Grand Forks events center lost $97,000 on Britney Spears concert

It ain't cheap putting on a concert, especially a concert as big as Britney Spears' "The Circus," which cost Grand Forks' Alerus Center $1.2 million to put on.

Britney Spears
Britney Spears

It ain't cheap putting on a concert, especially a concert as big as Britney Spears' "The Circus," which cost Grand Forks' Alerus Center $1.2 million to put on.

The city-owned events center made $1.1 million from the concert.

All that stacks up against the $1.9 million that concertgoers are estimated to have spent in town after the concert, based on an ongoing survey by UND economist David Flynn.

The events center also paid local vendors and workers -- $103,800 -- and sales tax on tickets sold -- $9,100 in city sales tax, not including the sales tax dedicated to the events center.

These numbers come courtesy of the Alerus Center, which released its profits and losses for the Sept. 12 concert Monday at a press conference.


"I think we have fulfilled our mission," Executive Director Steve Hyman told reporters, referring to a mission statement that calls for bringing events to town and having an economic impact.

Nevertheless, Britney Spears was a mixed success. The events center had aimed for both a strong economic impact, which it got, and a strong profit, which it didn't.

Had everything gone exactly as planned, the events center would've earned $300,000, Hyman said. Losing $97,000, he said, "it was within what we thought could be a worse case scenario."

Down to earth

But the disappointment may not be the Alerus Center's alone.

The attendance of 13,019 is comparable to, and in many cases higher than, attendance at other venues on the second leg of Britney Spears' North American tour.

Prompted by a reporter's question about this, Hyman said he would not offer any excuses. But, he added, "My understanding is we were ahead of the curve for this leg of the tour compared to the other ZIP codes she was in."

Back in June, when the Alerus Center trumpeted that it was bringing the notorious pop diva to town, she had just finished an extremely successful tour in which attendance routinely fell from 16,000 to 18,000.


The Alerus Center made 18,845 seats available, close to the full capacity of the building for a concert.

But as summer wore on, Rolling Stone magazine was reporting that big stars such as Britney Spears and Aerosmith were struggling.

Promoters cut the number of seats at the Alerus Center to about 13,000. They offered UND students floor tickets, worth $95, for $20.

The Alerus Center ultimately came within a few hundred short of a sell out. The final attendance figure of 13,019 included a few hundred suite holders.

Giant among giants

How did everyone else do?

The numbers aren't yet widely available. Alerus Center officials are going off of a fan blog called Britney Spears Entertains. The blog has accurate numbers for the Alerus Center and cites Billboard magazine.

If numbers for other venues are also accurate, here are the ones that had lower attendance than the Alerus Center: Amway Arena in Orlando, Fla.; Philips Arena in Atlanta; Greensboro Coliseum in Greensboro, N.C.; Palace of Auburn Hills in Auburn Hills, Mich.; Wells Fargo Arena in Des Moines, Iowa; BOK Center in Tulsa, Okla.; the Toyota Center in Houston; CenturyTel Center in Bossier, La.; Don Haskins Center in El Paso; and the San Diego Sports Arena.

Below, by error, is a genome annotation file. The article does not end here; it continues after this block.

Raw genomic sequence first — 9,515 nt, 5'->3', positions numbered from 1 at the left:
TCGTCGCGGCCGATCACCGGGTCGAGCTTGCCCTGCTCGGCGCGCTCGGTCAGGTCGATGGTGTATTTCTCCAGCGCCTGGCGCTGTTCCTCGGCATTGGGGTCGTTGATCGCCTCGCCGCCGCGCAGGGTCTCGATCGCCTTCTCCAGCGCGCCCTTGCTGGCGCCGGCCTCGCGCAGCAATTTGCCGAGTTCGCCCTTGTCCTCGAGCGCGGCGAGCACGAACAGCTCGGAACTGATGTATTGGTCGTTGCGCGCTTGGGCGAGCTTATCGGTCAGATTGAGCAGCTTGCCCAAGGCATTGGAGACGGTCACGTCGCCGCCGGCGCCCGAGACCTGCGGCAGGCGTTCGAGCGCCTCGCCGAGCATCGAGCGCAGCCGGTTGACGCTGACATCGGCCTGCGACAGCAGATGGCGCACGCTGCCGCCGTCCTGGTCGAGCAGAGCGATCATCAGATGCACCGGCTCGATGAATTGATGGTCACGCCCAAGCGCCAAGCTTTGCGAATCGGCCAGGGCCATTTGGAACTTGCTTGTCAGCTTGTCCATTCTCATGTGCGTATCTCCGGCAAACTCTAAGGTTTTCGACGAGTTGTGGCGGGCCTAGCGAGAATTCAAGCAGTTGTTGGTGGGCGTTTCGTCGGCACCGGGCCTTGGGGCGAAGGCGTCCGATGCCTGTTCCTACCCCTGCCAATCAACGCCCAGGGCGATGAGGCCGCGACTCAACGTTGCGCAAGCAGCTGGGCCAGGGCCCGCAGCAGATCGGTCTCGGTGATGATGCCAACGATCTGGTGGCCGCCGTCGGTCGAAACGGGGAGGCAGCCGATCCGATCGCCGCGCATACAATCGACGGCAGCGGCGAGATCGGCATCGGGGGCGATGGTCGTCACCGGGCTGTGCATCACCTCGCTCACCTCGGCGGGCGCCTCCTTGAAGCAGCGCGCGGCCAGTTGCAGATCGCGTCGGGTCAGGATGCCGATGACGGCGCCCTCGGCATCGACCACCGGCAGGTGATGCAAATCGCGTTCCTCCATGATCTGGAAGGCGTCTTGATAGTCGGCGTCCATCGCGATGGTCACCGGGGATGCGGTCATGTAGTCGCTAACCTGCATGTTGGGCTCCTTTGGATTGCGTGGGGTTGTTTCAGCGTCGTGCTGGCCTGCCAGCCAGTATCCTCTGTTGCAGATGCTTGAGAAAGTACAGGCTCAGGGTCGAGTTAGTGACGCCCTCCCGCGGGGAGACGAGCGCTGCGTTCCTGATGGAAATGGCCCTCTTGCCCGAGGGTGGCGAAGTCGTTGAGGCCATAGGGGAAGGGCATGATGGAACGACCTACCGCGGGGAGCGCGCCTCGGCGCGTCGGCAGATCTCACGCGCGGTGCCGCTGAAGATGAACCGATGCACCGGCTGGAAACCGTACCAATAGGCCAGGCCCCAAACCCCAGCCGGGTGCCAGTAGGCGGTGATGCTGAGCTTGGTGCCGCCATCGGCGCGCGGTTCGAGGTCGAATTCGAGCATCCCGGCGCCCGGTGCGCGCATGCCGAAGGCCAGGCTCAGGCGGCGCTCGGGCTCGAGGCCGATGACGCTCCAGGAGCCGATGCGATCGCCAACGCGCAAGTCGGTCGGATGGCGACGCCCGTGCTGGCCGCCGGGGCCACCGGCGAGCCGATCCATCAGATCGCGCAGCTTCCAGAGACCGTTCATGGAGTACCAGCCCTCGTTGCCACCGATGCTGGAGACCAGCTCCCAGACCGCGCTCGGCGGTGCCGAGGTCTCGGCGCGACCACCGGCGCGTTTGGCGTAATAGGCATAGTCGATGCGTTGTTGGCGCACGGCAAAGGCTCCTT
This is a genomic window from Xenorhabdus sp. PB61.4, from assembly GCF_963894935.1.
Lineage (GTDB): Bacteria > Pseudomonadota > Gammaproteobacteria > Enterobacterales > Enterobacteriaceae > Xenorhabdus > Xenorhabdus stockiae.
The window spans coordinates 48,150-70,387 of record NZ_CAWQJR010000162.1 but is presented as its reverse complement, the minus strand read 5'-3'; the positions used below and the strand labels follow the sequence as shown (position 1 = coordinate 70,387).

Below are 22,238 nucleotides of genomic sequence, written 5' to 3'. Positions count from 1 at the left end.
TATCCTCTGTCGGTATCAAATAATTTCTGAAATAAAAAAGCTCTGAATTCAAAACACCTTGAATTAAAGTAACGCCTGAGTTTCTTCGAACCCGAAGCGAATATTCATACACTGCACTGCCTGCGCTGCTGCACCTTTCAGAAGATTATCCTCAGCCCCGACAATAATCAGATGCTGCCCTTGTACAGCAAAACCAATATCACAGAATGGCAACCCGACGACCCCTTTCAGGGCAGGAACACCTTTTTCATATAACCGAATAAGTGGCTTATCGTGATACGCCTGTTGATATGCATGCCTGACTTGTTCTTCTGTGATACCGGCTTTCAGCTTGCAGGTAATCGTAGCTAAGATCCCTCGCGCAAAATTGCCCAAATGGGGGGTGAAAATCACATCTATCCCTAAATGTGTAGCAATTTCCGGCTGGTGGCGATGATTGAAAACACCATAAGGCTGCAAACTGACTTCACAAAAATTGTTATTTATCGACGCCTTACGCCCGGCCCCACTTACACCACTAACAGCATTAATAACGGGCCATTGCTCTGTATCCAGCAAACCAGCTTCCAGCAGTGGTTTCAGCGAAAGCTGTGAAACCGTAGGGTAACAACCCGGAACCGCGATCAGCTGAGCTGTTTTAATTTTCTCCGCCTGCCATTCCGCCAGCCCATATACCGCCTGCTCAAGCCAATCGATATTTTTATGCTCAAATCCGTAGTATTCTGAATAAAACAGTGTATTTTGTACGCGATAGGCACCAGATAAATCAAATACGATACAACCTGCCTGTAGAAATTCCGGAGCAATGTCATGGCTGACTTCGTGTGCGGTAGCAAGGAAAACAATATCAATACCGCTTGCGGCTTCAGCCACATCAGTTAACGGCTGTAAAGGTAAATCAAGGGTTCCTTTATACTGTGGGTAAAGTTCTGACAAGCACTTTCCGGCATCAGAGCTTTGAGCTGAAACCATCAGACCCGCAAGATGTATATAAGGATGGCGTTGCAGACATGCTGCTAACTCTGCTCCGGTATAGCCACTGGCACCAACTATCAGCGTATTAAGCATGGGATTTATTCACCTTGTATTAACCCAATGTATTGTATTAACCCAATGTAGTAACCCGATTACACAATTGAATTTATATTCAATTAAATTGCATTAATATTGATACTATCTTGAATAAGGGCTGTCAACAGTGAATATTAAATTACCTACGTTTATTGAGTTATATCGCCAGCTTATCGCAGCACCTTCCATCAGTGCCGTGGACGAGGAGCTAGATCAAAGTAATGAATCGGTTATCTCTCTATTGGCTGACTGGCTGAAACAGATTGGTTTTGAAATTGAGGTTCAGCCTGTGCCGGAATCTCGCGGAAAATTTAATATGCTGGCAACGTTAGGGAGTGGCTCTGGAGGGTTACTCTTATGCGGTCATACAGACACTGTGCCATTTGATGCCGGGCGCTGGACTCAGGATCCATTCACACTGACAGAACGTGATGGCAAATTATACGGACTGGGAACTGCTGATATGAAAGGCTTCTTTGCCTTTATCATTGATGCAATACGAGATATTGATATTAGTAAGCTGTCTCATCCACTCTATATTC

In almost all cases, these venues also earned less in ticket revenues than the Alerus Center.

That's in spite of the significantly larger population that they enjoy compared to Grand Forks. The closest in size to Grand Forks was Bossier City, whose metro population is more than three times as large. Houston, the farthest in size, has a metro population of 5.7 million, or 58 times as large.

What happened in Grand Forks, Hyman said, will help the Alerus Center get more concerts from AEG Live. There are two major concerts that are on hold for the area in 2010, he said.

Risk reduction

Nevertheless, losses in the high five figures are not the sorts of things that occur in most city departments, and the events center is essentially a city department, albeit a very special one voted into being by city residents.

It's not clear how the Alerus Center decides which concerts are too risky and which too good to pass up.

Hyman did not shed too much light on the matter Monday though he said he does a lot of research, a lot of calculations and a lot of consultation with events center commissioners and his boss at VenuWorks, the Ames, Iowa, company that has the events center's management contract.

Certainly from the earlier trumpeting, events center officials saw Britney Spears as a major "get."


Hyman said he looks at where a concert has been, what's its "caliber" and what it's "ramifications" are for the community. He then looks at financial projections and plans to earn a profit. "I don't go in assuming I'm going to lose any kind of money," he said.

Curt Kreun, City Council member and chairman of the Alerus Center commission, defended the events center's performance. "Did the city make money? That's our goal," he said, noting the economic impact.

"We have to be very wise about how we approach risk," Council President Hal Gershman said. "Even though Dr. Flynn's bottom line for the city was positive, I think you have to approach a major concert with great care."

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